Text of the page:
Why hypothesis testers should spend less time testing hypotheses

Paper by Scheel, Anne M., Leonid Tiokhin, Peder M. Isager, and Daniel Lakens: “For almost half a century, Paul Meehl educated psychologists about how the mindless use of null-hypothesis significance tests made research on theories in the social sciences basically uninterpretable (Meehl, 1990). In response to the replication crisis, reforms in psychology have focused on formalising procedures for testing hypotheses. These reforms were necessary and impactful. However, as an unexpected consequence, psychologists have begun to realise that they may not be ready to test hypotheses. Forcing researchers to prematurely test hypotheses before they have established a sound ‘derivation chain’ between test and theory is counterproductive. Instead, various non-confirmatory research activities should be used to obtain the inputs necessary to make hypothesis tests informative.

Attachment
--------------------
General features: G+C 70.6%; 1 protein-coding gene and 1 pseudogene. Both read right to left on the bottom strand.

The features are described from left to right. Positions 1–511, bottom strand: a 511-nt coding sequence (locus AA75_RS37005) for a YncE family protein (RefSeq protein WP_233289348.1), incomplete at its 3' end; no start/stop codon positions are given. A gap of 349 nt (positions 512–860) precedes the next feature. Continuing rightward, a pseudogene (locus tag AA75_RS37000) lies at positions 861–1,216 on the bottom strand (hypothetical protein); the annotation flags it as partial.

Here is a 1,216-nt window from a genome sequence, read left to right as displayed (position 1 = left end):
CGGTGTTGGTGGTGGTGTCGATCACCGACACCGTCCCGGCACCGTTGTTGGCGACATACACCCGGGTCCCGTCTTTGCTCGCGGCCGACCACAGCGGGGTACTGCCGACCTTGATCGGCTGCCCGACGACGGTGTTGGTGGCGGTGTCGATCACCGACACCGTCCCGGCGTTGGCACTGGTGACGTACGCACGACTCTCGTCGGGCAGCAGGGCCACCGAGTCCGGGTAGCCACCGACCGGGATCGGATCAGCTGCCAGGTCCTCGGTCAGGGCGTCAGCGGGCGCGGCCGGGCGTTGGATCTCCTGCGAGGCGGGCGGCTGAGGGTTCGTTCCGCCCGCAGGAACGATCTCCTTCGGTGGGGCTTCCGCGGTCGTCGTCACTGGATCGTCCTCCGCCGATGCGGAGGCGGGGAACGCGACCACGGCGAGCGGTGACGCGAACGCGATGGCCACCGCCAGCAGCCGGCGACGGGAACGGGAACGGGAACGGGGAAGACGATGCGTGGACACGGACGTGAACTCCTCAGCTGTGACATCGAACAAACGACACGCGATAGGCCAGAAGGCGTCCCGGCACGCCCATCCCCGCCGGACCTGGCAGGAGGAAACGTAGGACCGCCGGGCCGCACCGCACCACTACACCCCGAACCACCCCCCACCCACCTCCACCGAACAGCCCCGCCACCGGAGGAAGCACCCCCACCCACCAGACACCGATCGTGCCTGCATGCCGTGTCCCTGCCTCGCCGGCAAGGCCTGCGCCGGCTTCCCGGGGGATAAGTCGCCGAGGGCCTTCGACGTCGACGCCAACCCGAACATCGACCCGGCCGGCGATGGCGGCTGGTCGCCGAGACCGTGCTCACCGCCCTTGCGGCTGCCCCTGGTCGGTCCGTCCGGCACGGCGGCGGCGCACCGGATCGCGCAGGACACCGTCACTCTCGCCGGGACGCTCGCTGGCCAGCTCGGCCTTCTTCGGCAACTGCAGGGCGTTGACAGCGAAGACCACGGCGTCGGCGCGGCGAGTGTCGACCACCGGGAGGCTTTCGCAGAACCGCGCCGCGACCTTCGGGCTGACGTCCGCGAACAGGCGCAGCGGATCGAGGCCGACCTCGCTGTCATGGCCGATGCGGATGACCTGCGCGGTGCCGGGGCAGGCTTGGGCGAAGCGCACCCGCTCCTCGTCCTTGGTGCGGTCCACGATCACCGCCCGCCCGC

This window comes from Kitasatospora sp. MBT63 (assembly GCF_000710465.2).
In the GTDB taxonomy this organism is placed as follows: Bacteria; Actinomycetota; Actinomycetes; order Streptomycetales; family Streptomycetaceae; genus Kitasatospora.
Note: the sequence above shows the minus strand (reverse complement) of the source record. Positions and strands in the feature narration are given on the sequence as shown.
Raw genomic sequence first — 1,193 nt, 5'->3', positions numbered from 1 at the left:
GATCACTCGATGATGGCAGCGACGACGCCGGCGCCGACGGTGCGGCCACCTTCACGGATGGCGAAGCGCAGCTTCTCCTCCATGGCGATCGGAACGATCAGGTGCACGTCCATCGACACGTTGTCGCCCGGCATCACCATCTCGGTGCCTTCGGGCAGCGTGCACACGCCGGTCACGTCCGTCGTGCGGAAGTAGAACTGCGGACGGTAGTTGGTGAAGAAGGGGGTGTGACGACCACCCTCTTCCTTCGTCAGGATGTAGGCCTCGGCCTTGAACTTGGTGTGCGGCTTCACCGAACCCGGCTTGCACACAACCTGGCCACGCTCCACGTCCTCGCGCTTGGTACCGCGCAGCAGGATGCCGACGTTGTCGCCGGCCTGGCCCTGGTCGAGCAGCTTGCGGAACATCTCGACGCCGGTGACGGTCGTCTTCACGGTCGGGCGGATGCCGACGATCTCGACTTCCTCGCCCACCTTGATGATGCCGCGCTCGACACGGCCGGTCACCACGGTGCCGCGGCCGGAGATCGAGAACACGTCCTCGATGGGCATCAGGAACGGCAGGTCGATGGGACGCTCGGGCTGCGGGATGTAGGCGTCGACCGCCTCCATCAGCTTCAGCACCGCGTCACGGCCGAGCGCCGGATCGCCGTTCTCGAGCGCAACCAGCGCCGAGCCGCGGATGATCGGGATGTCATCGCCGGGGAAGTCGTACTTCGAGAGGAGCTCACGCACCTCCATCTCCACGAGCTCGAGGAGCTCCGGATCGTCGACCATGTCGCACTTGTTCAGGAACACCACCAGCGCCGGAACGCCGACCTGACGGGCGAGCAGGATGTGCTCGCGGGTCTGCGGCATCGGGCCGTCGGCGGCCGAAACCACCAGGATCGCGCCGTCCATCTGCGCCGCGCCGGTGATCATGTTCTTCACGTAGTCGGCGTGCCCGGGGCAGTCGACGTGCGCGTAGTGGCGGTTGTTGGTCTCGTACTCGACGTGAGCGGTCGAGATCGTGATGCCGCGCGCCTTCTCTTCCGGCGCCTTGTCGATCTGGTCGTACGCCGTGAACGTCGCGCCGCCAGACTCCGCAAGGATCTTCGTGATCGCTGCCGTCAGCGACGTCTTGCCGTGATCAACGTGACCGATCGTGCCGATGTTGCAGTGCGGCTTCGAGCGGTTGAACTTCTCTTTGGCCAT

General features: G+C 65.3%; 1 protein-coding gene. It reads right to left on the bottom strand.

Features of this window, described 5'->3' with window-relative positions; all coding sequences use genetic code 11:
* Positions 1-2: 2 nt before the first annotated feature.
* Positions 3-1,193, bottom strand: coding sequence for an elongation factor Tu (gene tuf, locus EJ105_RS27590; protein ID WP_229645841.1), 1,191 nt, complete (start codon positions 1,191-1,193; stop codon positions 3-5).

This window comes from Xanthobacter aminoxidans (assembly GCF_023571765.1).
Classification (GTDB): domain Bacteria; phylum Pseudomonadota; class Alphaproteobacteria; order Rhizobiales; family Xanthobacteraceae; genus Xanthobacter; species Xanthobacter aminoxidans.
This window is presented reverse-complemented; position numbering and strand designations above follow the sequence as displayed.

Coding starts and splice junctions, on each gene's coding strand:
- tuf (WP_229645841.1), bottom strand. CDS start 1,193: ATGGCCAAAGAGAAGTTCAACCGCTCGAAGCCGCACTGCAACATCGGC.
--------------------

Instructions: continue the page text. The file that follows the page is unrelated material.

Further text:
Before testing hypotheses, researchers should spend more time forming concepts, developing valid measures, establishing the causal relationships between concepts and their functional form, and identifying boundary conditions and auxiliary assumptions. Providing these inputs should be recognised and incentivised as a crucial goal in and of itself.

In this article, we discuss how shifting the focus to non-confirmatory research can tie together many loose ends of psychology’s reform movement and help us lay the foundation to develop strong, testable theories, as Paul Meehl urged us to….(More)”